banner

 

April 14, 2011

 

City awards bid for $474,000 fire engine

FEMA grant will pay for about half the cost; city unsure how it will pay for remainder

By JEREMY HOUGHTALING
Staff Reporter
jhoughtaling@cortlandstandardnews.net

The city Common Council voted 7-0 Wednesday to officially award a bid for a new $474,000 fire truck.
Alderman Dan Quail (R-5th Ward) was not at the special meeting.
The city’s cost for the new truck will be offset by a $275,000 grant from the Federal Emergency Management Agency.
Built by Rosenbauer, the truck will have a stainless steel chassis, carry six firefighters and have the capacity to pump up to 2,000 gallons of water per minute.
The city must match 5 percent of the grant, about $14,000, as well as the rest of the cost for the truck — about $213,000 above the base bid.
The fire department proposed a spending cap of up to $500,000 for the truck, in case there is anything that needs to be changed during the manufacturing process. If it spends up to the cap, the city could pay up to $239,000.
Assistant Cortland Fire Chief Wayne Friedman said incentives for early payment or other cost savings could bring the total cost as low as $457,000.
Friedman said one of the cost savings — about $44,000 worth — was the type of cab chosen, which is smaller but still meets the fire department’s needs.
The truck will have a 1,000-gallon water tank, to supply water before a second engine arrives at a fire scene, rescue style compartments, which allows for additional equipment, and a configuration for additional hoses.
The Rosenbauer model came in about $50,000 under the only other bid, which was from 4 Guys Fire in Somerset County, Pennsylvania. Rosenbauer is based in Lyons, S.D. The bids came in during March, after a couple of months spent formulating specifications, which were complicated due to the size limitations of the Court Street station.
Friedman said although he did not want to pressure the council, it was imperative to award the bid as soon as possible and to get the process moving on the new truck. The city has until Dec. 20 to have the truck built as a part of its review for accepting the grant, and it takes about 250 days to build the truck.
The council did not discuss how to pay for the new engine.
“This part is easy, finding the money is going to be hard,” Alderman Ken Dye (D-3rd Ward) said after the vote. Over a dozen volunteer, professional and retired firefighters attended the meeting.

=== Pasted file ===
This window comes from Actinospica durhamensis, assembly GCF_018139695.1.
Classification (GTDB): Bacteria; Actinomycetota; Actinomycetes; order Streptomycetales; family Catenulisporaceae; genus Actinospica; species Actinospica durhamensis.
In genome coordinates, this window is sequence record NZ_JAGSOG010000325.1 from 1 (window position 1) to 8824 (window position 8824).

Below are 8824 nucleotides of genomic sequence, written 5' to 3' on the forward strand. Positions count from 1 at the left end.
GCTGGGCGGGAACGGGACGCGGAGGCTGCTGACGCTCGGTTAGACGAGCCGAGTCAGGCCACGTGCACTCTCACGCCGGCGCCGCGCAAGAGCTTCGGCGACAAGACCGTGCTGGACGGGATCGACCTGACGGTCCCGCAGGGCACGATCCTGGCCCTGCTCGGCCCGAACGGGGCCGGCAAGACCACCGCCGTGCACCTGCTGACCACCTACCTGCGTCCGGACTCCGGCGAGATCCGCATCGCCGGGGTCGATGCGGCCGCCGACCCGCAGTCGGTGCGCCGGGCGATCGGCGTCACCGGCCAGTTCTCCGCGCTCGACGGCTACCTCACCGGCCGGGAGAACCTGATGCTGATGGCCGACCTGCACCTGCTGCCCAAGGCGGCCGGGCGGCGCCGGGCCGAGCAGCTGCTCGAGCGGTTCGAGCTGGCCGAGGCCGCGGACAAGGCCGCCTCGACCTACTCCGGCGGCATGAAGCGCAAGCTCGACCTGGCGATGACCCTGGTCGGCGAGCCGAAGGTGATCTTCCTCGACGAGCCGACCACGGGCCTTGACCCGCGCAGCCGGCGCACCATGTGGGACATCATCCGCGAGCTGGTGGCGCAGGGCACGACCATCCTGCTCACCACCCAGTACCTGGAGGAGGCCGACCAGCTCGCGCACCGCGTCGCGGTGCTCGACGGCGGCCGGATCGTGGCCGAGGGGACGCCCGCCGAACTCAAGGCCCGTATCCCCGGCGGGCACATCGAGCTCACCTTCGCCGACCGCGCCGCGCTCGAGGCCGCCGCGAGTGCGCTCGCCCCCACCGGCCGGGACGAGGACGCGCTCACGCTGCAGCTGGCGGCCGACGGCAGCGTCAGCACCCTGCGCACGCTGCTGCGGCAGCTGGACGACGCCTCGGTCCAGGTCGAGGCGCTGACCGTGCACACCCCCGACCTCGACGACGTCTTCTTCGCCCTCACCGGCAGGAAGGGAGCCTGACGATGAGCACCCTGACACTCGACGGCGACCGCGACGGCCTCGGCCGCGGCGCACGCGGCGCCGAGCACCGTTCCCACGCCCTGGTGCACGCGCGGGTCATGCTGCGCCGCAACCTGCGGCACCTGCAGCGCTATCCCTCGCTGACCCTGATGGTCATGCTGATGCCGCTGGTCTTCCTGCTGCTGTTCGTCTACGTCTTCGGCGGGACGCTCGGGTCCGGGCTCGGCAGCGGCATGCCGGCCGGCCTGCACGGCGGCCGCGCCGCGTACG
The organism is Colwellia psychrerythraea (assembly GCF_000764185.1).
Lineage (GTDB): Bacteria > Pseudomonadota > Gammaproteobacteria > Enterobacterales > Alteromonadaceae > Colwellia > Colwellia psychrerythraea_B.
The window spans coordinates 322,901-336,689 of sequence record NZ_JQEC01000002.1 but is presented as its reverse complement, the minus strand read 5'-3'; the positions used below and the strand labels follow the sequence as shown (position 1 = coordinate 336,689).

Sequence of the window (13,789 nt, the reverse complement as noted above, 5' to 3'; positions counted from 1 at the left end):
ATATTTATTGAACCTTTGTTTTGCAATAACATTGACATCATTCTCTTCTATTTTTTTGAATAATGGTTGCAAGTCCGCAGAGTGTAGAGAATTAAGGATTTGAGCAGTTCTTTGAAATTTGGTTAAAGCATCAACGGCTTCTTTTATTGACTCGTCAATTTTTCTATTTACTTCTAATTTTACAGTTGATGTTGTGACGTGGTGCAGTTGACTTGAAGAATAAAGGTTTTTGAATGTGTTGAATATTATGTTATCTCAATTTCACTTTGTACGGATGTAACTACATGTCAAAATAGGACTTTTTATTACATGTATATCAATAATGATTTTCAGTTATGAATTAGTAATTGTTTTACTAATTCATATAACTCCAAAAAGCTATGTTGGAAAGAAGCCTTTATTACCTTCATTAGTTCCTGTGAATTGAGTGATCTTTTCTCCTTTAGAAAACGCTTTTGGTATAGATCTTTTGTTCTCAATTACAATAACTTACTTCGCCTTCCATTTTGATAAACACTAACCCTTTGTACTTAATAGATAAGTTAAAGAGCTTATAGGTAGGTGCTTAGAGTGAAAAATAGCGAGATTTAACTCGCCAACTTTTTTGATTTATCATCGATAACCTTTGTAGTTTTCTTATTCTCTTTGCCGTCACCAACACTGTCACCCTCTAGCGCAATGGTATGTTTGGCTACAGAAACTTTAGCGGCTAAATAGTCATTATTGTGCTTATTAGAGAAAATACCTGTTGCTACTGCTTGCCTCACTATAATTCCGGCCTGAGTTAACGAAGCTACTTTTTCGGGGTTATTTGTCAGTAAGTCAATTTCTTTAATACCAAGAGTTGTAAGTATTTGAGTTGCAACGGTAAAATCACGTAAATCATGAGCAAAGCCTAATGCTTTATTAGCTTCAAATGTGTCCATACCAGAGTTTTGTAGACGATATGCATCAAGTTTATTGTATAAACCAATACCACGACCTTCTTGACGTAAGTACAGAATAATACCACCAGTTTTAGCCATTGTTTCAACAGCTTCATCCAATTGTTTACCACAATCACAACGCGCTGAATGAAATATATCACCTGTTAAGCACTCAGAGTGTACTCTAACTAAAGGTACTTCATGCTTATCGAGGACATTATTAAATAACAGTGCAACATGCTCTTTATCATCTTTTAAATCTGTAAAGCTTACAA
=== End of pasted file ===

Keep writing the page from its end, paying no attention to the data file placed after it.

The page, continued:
Mayor Susan Feiszli said some the FEMA grant money could be used for the down payment, giving city officials time to figure out whether to bond for the money or first acquire a bond anticipation note.
Fire Chief Chuck Glover said the money could be used for prepayment on the truck’s chassis.
The city must come up with the rest of the money when the truck is completed.
This is the third new fire truck for Cortland in the past year. The city’s newest engine was built in 2010, and a ladder truck approved last August is still being built to replace a model that was made in 1980.
The new engine will replace a 1980 open cab pumper. The city cannot sell the old truck to another fire company, since one of the conditions for the FEMA grant is that the engine being replaced must be retired permanently from fire service.
Friedman said the city has invested about $416,000 in the past two trucks, which would have cost the city about $1.5 million to build without grant funding.
In a slide show presentation, Friedman gave an overview of the city’s current fire equipment, details about the new fire truck, the process to obtain the grant and why the city should have a custom truck instead of one that is commercially built and modified for firefighting.
He estimated that although a commercial truck would cost $208,000, it would likely need to be replaced in five to seven years.
Another one of the challenges is the weight, height and length limitations of the fire station on Court Street.
“I don’t think it’s the most prudent use of taxpayer money,” Glover said, adding that custom trucks are built to last much longer than their commercial counterparts.
“We don’t anticipate we will have to come back anytime soon,” he said.

 

To read this article and more, pick up today's Cortland Standard
Click here to subscribe